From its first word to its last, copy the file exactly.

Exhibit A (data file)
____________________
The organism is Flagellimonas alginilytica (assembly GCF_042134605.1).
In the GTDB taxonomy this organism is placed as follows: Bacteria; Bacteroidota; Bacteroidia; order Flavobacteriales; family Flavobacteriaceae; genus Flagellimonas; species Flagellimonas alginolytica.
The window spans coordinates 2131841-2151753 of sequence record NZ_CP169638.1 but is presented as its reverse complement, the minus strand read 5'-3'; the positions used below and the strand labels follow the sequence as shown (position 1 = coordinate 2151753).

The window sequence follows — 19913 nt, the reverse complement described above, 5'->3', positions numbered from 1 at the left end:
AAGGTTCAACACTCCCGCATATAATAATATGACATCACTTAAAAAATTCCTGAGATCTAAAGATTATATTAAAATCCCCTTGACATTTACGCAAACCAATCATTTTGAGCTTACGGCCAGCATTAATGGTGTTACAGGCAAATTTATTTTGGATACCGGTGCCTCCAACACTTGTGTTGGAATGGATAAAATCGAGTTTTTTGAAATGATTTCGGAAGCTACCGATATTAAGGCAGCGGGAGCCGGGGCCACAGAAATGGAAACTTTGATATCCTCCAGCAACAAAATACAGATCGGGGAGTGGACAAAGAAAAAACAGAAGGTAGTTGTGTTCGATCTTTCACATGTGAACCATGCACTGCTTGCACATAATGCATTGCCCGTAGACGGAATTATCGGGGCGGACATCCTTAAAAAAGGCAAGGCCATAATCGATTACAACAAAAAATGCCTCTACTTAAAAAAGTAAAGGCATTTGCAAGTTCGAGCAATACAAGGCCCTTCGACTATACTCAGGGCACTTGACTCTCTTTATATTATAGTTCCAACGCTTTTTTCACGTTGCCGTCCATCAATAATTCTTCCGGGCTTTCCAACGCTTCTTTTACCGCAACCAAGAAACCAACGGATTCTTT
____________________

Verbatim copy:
The organism is Flagellimonas alginilytica (assembly GCF_042134605.1).
In the GTDB taxonomy this organism is placed as follows: Bacteria; Bacteroidota; Bacteroidia; order Flavobacteriales; family Flavobacteriaceae; genus Flagellimonas; species Flagellimonas alginolytica.
The window spans coordinates 2131841-2151753 of sequence record NZ_CP169638.1 but is presented as its reverse complement, the minus strand read 5'-3'; the positions used below and the strand labels follow the sequence as shown (position 1 = coordinate 2151753).

The window sequence follows — 19913 nt, the reverse complement described above, 5'->3', positions numbered from 1 at the left end:
AAGGTTCAACACTCCCGCATATAATAATATGACATCACTTAAAAAATTCCTGAGATCTAAAGATTATATTAAAATCCCCTTGACATTTACGCAAACCAATCATTTTGAGCTTACGGCCAGCATTAATGGTGTTACAGGCAAATTTATTTTGGATACCGGTGCCTCCAACACTTGTGTTGGAATGGATAAAATCGAGTTTTTTGAAATGATTTCGGAAGCTACCGATATTAAGGCAGCGGGAGCCGGGGCCACAGAAATGGAAACTTTGATATCCTCCAGCAACAAAATACAGATCGGGGAGTGGACAAAGAAAAAACAGAAGGTAGTTGTGTTCGATCTTTCACATGTGAACCATGCACTGCTTGCACATAATGCATTGCCCGTAGACGGAATTATCGGGGCGGACATCCTTAAAAAAGGCAAGGCCATAATCGATTACAACAAAAAATGCCTCTACTTAAAAAAGTAAAGGCATTTGCAAGTTCGAGCAATACAAGGCCCTTCGACTATACTCAGGGCACTTGACTCTCTTTATATTATAGTTCCAACGCTTTTTTCACGTTGCCGTCCATCAATAATTCTTCCGGGCTTTCCAACGCTTCTTTTACCGCAACCAAGAAACCAACGGATTCTTT